[Rushtalk] Personification Is Not an Excuse

Carl Spitzer cwsiv at juno.com
Sun Dec 30 13:21:45 MST 2018

Personification Is Not an Excuse

By Beth Alcazar  

Personification is an effective literary tool used as a method for
describing something. It is a technique by which human characteristics,
qualities or emotions are attributed to something that is not human — or
even alive. Personification can add interest to a poem, presentation,
advertisement or story. It’s fun to read. It can bring life and
understanding to the subject at hand. For example, have you ever heard
someone say, “Traffic slowed to a crawl,” or, “The stars winked in the
night sky?” We know that cars are not literally crawling around the
asphalt like infants. We also understand that big balls of gas in space
are not human, and they do not have eyes, so they cannot wink. But we
also comprehend what is meant by both statements: Traffic was really
bad, and the starlight twinkled.

With that, I would argue that most people know that an inanimate object
does not really have feelings, needs, desires or the ability to do human
things. We get it. So that is one reason it bothers me so much that
people are allowing — and falling for — the personification of firearms.

Consider the gun owner who destroyed his AR-15 in a viral video after
the atrocious incident at Marjory Stoneman Douglas High School in
Parkland, Florida. He stated, “I can’t live knowing that my gun’s out
there, and it can one day possibly commit a horrific act like the other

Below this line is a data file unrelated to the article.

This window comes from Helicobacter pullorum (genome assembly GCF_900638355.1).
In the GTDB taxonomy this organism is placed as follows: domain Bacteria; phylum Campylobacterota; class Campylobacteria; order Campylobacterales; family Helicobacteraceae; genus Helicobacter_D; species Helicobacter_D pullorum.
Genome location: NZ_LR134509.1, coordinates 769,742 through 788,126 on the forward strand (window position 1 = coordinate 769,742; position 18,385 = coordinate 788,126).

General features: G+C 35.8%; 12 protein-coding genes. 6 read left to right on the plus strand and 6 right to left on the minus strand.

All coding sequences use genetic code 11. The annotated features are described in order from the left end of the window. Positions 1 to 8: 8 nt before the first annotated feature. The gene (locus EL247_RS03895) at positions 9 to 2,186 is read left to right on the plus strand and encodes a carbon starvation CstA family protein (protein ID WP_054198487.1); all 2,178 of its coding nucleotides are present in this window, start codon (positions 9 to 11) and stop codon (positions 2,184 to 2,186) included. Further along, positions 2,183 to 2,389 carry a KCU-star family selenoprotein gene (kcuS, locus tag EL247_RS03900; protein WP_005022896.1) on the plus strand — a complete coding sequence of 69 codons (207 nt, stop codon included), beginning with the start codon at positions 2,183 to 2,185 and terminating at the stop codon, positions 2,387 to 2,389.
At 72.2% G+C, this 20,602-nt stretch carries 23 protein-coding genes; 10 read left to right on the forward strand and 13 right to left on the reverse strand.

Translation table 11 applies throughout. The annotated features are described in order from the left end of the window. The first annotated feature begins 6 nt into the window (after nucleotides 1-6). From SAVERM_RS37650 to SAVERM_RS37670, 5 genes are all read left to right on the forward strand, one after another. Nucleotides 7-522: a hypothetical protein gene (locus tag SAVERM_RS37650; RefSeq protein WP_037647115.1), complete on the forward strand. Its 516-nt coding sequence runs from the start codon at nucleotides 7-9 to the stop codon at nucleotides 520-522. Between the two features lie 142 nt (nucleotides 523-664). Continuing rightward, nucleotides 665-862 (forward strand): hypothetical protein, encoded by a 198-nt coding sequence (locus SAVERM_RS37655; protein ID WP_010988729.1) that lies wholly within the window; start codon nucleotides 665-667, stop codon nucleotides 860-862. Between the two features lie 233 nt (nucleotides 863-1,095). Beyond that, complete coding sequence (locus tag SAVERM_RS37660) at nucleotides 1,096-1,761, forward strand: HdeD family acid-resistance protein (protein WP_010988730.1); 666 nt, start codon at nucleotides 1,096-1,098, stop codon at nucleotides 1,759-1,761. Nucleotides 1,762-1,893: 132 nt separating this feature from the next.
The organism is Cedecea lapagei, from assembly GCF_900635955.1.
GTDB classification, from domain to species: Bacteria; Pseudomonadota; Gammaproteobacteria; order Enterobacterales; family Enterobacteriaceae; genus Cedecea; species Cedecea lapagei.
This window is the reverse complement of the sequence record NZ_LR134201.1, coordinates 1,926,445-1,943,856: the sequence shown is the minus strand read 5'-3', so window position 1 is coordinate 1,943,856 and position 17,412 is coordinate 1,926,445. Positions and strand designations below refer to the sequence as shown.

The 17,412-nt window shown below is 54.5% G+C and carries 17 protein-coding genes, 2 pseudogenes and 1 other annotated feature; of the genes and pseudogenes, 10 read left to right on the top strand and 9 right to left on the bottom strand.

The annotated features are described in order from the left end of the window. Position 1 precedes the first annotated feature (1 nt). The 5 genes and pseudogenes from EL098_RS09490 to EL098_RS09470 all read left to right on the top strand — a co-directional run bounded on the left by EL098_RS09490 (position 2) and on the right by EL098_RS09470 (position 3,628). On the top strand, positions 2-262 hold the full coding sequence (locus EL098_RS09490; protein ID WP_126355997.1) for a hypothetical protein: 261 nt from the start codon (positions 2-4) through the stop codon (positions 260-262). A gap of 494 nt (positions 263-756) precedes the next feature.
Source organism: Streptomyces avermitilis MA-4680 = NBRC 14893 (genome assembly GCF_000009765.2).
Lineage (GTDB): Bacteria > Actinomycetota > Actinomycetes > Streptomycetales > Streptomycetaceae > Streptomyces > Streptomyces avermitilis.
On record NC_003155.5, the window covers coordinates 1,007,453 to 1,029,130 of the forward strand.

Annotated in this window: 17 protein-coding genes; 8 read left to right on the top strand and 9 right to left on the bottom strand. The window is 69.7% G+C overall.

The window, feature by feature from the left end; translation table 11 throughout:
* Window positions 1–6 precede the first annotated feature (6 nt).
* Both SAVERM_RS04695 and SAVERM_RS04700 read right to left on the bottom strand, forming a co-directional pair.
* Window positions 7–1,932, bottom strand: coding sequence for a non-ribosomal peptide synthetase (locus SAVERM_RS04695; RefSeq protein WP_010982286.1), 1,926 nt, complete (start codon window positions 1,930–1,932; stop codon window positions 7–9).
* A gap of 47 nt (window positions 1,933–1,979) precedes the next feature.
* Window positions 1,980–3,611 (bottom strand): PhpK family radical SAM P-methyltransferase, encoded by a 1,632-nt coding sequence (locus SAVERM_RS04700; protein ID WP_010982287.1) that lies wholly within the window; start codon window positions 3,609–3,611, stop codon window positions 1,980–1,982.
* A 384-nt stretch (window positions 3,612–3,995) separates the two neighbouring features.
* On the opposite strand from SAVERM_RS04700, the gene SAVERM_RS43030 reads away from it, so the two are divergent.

day in Florida.”

See the problem?

We know that guns do not kill people. While they can certainly be used
by human beings for malicious intentions, guns are not alive. They
cannot commit crimes. They do not have emotions. They do not get angry.
They cannot make decisions. Guns do not choose to wound or kill. They
cannot move on their own. They do not have the ability to get up and go.

Guns are things — inanimate objects — and yet, guns are constantly
blamed for injuries. Guns are blamed for deaths. Guns are blamed for
mass shootings. This blaming is an egregious error because personifying
firearms takes away attention from the person or people who actually
committed the crime. It takes away the responsibility of the criminals
who use guns to hurt or kill others. It takes away the accountability
from the human beings at fault. And instead of people seeing these bad
guys and wanting to bring them to justice, people are seeing the guns
and wanting them either destroyed or taken away. And sadly, that’s not
the problem. And it’s certainly not the solution.

Personification is a poetic technique; it is not an excuse for terrible
people to do terrible things with guns.


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